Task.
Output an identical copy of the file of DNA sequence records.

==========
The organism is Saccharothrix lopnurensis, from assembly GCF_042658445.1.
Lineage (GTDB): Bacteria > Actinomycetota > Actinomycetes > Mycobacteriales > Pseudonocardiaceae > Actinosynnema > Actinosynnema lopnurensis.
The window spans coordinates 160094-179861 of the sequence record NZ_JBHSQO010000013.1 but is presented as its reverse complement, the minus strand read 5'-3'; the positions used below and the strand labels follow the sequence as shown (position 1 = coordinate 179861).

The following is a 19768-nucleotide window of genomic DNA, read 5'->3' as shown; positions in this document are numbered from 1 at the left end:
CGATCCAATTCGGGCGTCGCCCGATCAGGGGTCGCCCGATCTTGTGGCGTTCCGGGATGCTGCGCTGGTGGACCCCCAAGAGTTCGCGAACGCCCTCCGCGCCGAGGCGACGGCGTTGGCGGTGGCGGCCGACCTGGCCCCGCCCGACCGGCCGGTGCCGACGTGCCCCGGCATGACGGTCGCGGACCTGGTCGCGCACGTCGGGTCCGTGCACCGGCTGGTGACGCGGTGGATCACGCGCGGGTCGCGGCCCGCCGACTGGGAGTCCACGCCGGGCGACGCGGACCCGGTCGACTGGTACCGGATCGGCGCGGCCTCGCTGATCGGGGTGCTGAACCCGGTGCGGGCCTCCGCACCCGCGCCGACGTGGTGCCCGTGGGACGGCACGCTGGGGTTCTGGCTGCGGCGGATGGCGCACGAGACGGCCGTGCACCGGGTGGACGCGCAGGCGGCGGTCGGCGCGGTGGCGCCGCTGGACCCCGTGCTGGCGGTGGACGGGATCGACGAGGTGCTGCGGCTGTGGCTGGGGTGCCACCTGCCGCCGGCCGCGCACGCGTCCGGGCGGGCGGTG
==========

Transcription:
The organism is Saccharothrix lopnurensis, from assembly GCF_042658445.1.
Lineage (GTDB): Bacteria > Actinomycetota > Actinomycetes > Mycobacteriales > Pseudonocardiaceae > Actinosynnema > Actinosynnema lopnurensis.
The window spans coordinates 160094-179861 of the sequence record NZ_JBHSQO010000013.1 but is presented as its reverse complement, the minus strand read 5'-3'; the positions used below and the strand labels follow the sequence as shown (position 1 = coordinate 179861).

The following is a 19768-nucleotide window of genomic DNA, read 5'->3' as shown; positions in this document are numbered from 1 at the left end:
CGATCCAATTCGGGCGTCGCCCGATCAGGGGTCGCCCGATCTTGTGGCGTTCCGGGATGCTGCGCTGGTGGACCCCCAAGAGTTCGCGAACGCCCTCCGCGCCGAGGCGACGGCGTTGGCGGTGGCGGCCGACCTGGCCCCGCCCGACCGGCCGGTGCCGACGTGCCCCGGCATGACGGTCGCGGACCTGGTCGCGCACGTCGGGTCCGTGCACCGGCTGGTGACGCGGTGGATCACGCGCGGGTCGCGGCCCGCCGACTGGGAGTCCACGCCGGGCGACGCGGACCCGGTCGACTGGTACCGGATCGGCGCGGCCTCGCTGATCGGGGTGCTGAACCCGGTGCGGGCCTCCGCACCCGCGCCGACGTGGTGCCCGTGGGACGGCACGCTGGGGTTCTGGCTGCGGCGGATGGCGCACGAGACGGCCGTGCACCGGGTGGACGCGCAGGCGGCGGTCGGCGCGGTGGCGCCGCTGGACCCCGTGCTGGCGGTGGACGGGATCGACGAGGTGCTGCGGCTGTGGCTGGGGTGCCACCTGCCGCCGGCCGCGCACGCGTCCGGGCGGGCGGTG